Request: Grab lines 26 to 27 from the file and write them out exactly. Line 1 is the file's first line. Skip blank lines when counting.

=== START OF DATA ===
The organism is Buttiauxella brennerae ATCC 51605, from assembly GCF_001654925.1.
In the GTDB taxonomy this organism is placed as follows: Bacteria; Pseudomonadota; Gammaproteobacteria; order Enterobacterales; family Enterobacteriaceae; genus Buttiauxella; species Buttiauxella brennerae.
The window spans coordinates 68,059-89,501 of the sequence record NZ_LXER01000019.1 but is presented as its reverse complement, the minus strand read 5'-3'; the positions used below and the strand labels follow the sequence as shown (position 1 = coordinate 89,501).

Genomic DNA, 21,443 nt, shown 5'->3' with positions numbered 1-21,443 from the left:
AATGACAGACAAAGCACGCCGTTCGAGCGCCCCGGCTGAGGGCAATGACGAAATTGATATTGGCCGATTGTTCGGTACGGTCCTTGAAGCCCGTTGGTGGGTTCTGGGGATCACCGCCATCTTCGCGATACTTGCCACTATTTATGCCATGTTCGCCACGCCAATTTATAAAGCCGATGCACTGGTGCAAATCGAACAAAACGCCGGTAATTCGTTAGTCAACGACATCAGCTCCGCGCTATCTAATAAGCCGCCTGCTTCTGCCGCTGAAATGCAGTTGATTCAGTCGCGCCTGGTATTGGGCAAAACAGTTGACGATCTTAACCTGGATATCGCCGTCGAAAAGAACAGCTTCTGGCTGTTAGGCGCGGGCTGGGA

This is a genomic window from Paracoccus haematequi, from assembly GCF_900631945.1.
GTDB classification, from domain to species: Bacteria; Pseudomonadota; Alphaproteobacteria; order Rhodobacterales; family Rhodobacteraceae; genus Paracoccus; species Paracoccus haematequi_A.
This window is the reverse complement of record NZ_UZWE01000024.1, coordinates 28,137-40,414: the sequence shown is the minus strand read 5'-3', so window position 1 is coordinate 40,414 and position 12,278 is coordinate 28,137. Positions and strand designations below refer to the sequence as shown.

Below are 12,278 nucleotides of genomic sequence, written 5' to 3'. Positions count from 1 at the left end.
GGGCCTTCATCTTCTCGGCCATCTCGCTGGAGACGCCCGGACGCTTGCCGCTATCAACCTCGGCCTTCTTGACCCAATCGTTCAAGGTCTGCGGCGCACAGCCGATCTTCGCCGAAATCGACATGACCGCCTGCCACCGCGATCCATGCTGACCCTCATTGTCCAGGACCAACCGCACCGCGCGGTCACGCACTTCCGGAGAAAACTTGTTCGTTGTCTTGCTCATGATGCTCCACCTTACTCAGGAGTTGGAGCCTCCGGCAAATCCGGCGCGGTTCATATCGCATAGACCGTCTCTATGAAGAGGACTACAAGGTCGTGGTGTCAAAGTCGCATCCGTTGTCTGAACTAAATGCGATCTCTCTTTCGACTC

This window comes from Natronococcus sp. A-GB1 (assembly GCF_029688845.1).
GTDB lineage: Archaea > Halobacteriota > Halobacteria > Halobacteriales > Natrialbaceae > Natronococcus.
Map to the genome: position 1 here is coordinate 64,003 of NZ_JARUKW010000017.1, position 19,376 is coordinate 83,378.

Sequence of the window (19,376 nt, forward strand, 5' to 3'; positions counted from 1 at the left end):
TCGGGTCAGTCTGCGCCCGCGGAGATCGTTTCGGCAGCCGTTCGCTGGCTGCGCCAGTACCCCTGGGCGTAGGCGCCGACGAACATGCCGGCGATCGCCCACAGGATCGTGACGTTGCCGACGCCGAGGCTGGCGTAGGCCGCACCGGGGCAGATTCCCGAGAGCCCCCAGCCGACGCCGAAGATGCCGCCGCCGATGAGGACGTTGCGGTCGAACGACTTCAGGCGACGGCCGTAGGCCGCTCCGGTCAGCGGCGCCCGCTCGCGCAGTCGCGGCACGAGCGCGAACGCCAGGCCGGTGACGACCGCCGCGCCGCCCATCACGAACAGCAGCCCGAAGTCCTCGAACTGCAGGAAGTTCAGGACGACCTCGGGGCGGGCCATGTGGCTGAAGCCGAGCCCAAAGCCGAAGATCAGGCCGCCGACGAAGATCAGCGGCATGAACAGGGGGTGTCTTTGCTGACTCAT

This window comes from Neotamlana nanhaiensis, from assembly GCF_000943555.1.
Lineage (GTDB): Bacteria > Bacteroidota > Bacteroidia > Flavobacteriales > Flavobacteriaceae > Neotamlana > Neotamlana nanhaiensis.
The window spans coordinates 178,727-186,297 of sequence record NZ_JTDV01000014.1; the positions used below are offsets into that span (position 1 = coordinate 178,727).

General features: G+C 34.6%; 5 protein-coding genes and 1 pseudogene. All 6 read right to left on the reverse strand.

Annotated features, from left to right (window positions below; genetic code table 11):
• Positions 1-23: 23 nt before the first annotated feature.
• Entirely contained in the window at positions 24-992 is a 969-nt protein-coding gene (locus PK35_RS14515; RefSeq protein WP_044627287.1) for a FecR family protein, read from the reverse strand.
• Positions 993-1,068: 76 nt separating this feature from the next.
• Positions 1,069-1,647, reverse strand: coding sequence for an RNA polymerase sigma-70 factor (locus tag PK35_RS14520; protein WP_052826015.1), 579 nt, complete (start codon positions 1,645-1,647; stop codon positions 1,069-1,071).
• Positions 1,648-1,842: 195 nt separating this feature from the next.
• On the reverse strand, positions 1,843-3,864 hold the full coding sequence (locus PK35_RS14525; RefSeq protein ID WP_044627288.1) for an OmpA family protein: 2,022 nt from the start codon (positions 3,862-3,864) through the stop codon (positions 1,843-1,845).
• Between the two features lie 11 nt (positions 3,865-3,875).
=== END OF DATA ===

• On the reverse strand, positions 1,843-3,864 hold the full coding sequence (locus PK35_RS14525; RefSeq protein ID WP_044627288.1) for an OmpA family protein: 2,022 nt from the start codon (positions 3,862-3,864) through the stop codon (positions 1,843-1,845).
• Between the two features lie 11 nt (positions 3,865-3,875).